Gen. Hon. Andrew George Latta McNaughton CH CB CMG DSO CD PC, 1935-39. McNaughton was born in Moosomin, Sask., and attended McGill, earning an M.Sc. in civil engineering in 1912. He joined the militia in 1909 and was sent to France with the 4th Battery of the CEF in 1915. He rose quickly through the ranks by his artillery acumen, using an oscilloscope to pinpoint the exact locations of German heavy guns by their sound. He was at Sir Arthur Currie’s right hand at the Battle of Vimy Ridge and was promoted to Brigadier-General the day before the Armistice. He was Deputy Chief of the General Staff from 1922 to 1929 and Chief of the General Staff of the Canadian Army from 1929 to 1935, retiring to take the presidency of the NRC. He left the NRC at the outbreak of World War II to command the Canadian Army in Europe, resigning his command by 1943 over differences with the defence minister, James Ralston. Ralston resigned in 1944 over the Conscription Crisis, and Mackenzie King promoted McNaughton to full General and made him Minister of National Defense. He resigned as Minister in August 1945 after failing twice to be elected to Parliament. After the War, McNaughton chaired the UN Atomic Energy Commission. He died in 1966; his grandson is Lt.-Gen. Andrew Leslie CMM MSC MSM CD, former commander of the Canadian Army and rising star in the Liberal Party.

Chalmers Jack Mackenzie CC CMG MC FRS, 1939-52. Mackenzie was born in New Brunswick and earned a B.Eng. in civil engineering from Dalhousie, which he taught at USask from 1912 to 1932, when he accepted a job overseeing public works projects for the federal government. Mackenzie was a member of the Massey Commission of 1951, which laid the groundwork for the modern state-sponsored culture industry in Canada. Mackenzie left the NRC in 1952 to serve as the inaugural chairman of Atomic Energy of Canada, Ltd.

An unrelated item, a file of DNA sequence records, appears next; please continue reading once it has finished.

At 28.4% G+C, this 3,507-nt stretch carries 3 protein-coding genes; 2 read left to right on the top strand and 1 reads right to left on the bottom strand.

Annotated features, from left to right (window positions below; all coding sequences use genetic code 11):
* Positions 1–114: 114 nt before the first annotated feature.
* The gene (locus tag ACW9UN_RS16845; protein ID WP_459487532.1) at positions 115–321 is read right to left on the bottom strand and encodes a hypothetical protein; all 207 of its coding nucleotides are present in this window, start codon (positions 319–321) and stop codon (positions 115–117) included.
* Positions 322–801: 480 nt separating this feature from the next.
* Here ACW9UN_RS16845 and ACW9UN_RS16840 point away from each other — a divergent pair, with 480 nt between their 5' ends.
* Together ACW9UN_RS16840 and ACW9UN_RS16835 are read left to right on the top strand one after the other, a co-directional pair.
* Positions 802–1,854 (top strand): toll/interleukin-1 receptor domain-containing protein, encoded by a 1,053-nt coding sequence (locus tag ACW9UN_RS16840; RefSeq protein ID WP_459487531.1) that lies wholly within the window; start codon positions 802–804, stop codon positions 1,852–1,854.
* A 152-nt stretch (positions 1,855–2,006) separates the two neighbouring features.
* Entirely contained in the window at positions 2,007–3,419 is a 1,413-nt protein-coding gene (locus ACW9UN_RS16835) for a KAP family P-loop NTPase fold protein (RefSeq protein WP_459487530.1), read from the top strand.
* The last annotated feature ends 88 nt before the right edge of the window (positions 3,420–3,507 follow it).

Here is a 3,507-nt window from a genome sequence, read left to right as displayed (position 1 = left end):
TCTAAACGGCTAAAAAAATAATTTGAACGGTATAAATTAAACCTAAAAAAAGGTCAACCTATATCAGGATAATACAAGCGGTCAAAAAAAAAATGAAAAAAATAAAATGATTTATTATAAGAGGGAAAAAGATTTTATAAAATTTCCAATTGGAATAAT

Edgar William Richard Steacie OBE FRS, 1952-62. Born in Montreal, “Ned” Steacie earned a Ph.D. in physical chemistry from McGill and became a world-renowned expert on free radical kinetics – the way individual molecules tend to move around. He was elected president of the International Council of Scientific Unions in 1961. He died in office in 1962.

Bristow Guy Ballard, 1962-67. Ballard earned a B.Sc. in electrical engineering from Queen’s and worked for Westinghouse for 5 years, developing high-speed electric trains. He was hired by the NRC in 1930 and worked his way up to director of the Radio and Electrical Engineering Division. Ballard became acting president after Dr. Steacie’s death and was appointed President in the last few days of the Diefenbaker government; Ballard didn’t particularly want to be President, as he was very deaf.

William George Schneider OC FRS, 1967-80. Schneider earned a Ph.D. in pure chemistry from McGill and spent the last half of WWII at the Woods Hole Oceanographic Institute. He served as president of the International Union of Pure and Applied Chemistry from 1983 to 1985. Schneider’s presidency saw the first NRC fellow to win a Nobel Prize: the 1971 Nobel Prize in Chemistry, which went to Dr. Gerhard Herzberg.

John Larkin Kerwin CC, 1980-1989.The first French-Canadian to serve as President, Kerwin earned a D.Sc. in physics from the Université Laval, where he went on to serve as its first lay rector. Dr. Kerwin was awarded the Légion d’Honneur in 1989, the year he quit the NRC to serve as the first president of the Canada Space Agency.

Pierre O. Perron, 1989-1994. A graduate of the metallurgy program at ULaval, Perron was serving as Deputy Minister of the Department of Energy, Mines and Resources when he was appointed President.

Arthur J. Carty, 1994-2004. The English-born Carty earned a Ph.D. in inorganic chemistry from the University of Nottingham, then worked as a chemist at the University of Waterloo. Dr. Carty left the NRC in 2004 to serve as a scientific advisor to the Prime Minister.

Dr. Michael Raymont (acting), 2004-05.

Pierre Coulombe, 2005-2010. After earning a Ph.D. in experimental medicine from ULaval, Dr. Coulombe was CEO of various private medical research firms in Quebec before coming to the NRC.

John McDougall, 2010-now. McDougall earned a B.Sc. in civil engineering from the University of Alberta and had a long and successful career in petroleum engineering, capped off by 12 years as president of the Alberta Research Council before becoming president of the NRC.